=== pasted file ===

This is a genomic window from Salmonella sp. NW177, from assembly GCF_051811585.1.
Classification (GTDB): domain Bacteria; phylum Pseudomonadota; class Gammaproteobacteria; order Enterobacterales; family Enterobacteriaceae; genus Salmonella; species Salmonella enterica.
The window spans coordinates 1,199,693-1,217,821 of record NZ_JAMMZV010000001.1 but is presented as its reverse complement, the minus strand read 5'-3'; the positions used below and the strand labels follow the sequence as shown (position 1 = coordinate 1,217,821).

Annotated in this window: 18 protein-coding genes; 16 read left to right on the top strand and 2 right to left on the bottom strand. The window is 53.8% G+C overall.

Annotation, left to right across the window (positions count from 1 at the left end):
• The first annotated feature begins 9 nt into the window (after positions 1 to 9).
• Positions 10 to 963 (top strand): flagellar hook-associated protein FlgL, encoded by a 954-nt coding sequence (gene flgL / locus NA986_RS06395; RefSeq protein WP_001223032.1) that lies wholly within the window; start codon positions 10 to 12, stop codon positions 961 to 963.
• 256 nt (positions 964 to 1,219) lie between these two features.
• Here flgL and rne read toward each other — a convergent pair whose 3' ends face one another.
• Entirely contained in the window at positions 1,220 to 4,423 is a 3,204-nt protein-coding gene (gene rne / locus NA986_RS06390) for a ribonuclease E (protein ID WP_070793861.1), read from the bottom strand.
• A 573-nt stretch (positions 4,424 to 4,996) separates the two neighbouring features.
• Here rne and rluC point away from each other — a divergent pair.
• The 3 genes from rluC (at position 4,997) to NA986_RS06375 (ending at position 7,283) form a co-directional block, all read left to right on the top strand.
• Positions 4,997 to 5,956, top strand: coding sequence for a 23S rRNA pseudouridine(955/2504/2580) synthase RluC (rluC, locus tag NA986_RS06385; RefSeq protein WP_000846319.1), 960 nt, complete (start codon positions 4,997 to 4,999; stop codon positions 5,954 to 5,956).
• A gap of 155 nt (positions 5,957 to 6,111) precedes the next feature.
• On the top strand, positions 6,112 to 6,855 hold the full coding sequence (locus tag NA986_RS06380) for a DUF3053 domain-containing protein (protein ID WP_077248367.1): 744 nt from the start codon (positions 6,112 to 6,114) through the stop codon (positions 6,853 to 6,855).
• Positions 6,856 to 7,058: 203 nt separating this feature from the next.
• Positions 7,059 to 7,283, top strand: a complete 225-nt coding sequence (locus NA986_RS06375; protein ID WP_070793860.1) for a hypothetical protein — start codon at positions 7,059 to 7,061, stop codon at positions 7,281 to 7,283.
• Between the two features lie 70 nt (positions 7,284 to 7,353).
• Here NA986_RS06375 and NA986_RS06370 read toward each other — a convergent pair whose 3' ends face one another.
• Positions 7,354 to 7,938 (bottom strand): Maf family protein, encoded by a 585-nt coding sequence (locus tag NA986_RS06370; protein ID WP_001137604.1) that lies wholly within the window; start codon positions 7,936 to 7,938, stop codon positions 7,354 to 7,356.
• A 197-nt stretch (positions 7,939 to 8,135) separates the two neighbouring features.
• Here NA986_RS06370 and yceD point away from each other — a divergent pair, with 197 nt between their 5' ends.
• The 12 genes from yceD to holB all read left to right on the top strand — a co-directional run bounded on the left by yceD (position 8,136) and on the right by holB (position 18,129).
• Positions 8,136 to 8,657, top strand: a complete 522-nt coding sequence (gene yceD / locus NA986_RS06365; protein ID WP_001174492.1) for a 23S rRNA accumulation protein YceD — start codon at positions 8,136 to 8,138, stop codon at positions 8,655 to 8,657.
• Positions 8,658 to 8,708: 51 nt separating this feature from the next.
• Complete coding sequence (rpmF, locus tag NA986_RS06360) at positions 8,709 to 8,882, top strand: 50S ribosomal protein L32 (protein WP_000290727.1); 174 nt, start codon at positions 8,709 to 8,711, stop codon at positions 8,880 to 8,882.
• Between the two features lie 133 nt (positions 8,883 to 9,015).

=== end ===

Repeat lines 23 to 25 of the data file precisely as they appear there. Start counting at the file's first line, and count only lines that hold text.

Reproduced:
• Here NA986_RS06370 and yceD point away from each other — a divergent pair, with 197 nt between their 5' ends.
• The 12 genes from yceD to holB all read left to right on the top strand — a co-directional run bounded on the left by yceD (position 8,136) and on the right by holB (position 18,129).
• Positions 8,136 to 8,657, top strand: a complete 522-nt coding sequence (gene yceD / locus NA986_RS06365; protein ID WP_001174492.1) for a 23S rRNA accumulation protein YceD — start codon at positions 8,136 to 8,138, stop codon at positions 8,655 to 8,657.